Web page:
In the 1972 V8 world of Barracudas, Mustangs, Camaros, this was frighteningly underweight and underpowered, even compared to most import economy offerings. You can see someone shrugging, and leaving it in the garage after five thousand miles or so. It’s a wonder it didn’t get painted up by Shriners to run in the hometown Christmas parade once a year.

    Like 2
  8. SebastianX1/9

    My ex had an 80-something Suzuki Samuri, the one that tipped-over easily, which we drove across the whole east coast, and which survived and prospered through 5 very cold Chicago winters, parked right off the lake, always started and ran even as body parts fell off.

    I can’t vouch for the Samuri’s off-road performance, but the engine really was fantastic and reliable. The one for sale here is a bridge too far for me though.

  9. Bob C.

    Didn’t even know Suzuki made anything besides Motorcycles back then.

  10. Mark Mitchell Member

    I had one of these that was used at a small airport and kept in a hanger when not in use. Super low miles, and basically a new car. I loved the condition and looks, but the performance was certainly lacking. It was so slow that it was basically useless for my needs. Even around town it was not much fun to drive with big SUVs always on your tail. Sold it and moved on…

  11. Will Owen Member

    There was an elderly farm couple in Murfreesboro, TN, who in retirement had taken up art. The art supply store was Griffin’s, in Nashville. Their sole form of transport was one of these – actually a later 450cc (I think) version that, with typical Japanese whimsy, was called a “Brute”. About once a week (for two or three years that I knew of) they would travel the 40 or so miles on Murfreesboro Pike to Griffin’s for supplies, and then home again.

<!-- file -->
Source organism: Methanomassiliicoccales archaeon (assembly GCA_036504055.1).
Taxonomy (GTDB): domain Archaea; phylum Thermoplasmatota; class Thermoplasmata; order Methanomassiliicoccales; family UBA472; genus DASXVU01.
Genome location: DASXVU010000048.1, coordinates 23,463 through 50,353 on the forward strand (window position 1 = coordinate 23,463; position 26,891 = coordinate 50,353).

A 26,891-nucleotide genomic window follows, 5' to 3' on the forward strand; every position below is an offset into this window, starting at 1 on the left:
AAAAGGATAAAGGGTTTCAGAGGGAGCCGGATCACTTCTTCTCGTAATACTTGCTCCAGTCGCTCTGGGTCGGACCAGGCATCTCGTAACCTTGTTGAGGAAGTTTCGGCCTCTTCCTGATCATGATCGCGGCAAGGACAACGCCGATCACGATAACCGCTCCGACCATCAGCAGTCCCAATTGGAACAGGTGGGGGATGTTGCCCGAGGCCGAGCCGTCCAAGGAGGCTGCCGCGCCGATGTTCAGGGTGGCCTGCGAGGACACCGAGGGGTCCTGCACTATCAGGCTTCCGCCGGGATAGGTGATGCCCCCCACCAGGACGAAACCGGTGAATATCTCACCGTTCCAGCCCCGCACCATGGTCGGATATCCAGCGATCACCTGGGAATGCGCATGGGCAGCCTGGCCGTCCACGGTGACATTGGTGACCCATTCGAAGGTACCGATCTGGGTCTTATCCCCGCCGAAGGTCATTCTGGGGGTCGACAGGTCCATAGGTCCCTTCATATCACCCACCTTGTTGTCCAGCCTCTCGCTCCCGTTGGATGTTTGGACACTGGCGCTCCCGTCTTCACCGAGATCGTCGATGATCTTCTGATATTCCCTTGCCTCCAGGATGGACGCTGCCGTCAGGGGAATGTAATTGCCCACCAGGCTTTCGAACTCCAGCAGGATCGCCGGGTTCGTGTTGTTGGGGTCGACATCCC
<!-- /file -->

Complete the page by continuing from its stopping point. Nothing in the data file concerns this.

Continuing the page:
Adding to the fun, they were both very large people. Watching them load their supplies and then themselves into that poor little thing was a kind of marvel; just getting the doors closed was an obvious challenge.

  12. Doug

    I once owned one of these – and right hand drive, too. At 45 mph, the engine sounded like a pissed off rototiller. With the advent of the internet, engine parts MIGHT be a bit easier to find, but in the mid-80s the crankshaft seals were made of unobtanium – US Suzuki had none. These little 2 strokes needed to be run once in a while or the seals would degrade, and they would no longer run. To get an idea of how tiny these are, if you remove the tailgate of a 75 Chevy 3/4 ton pickup with an 8 foot bed, you can load one of these puppies into it. The rear axle will be about an inch forward of the end of the bed – maybe a tad further forward if no tow bar is fitted to the front bumper.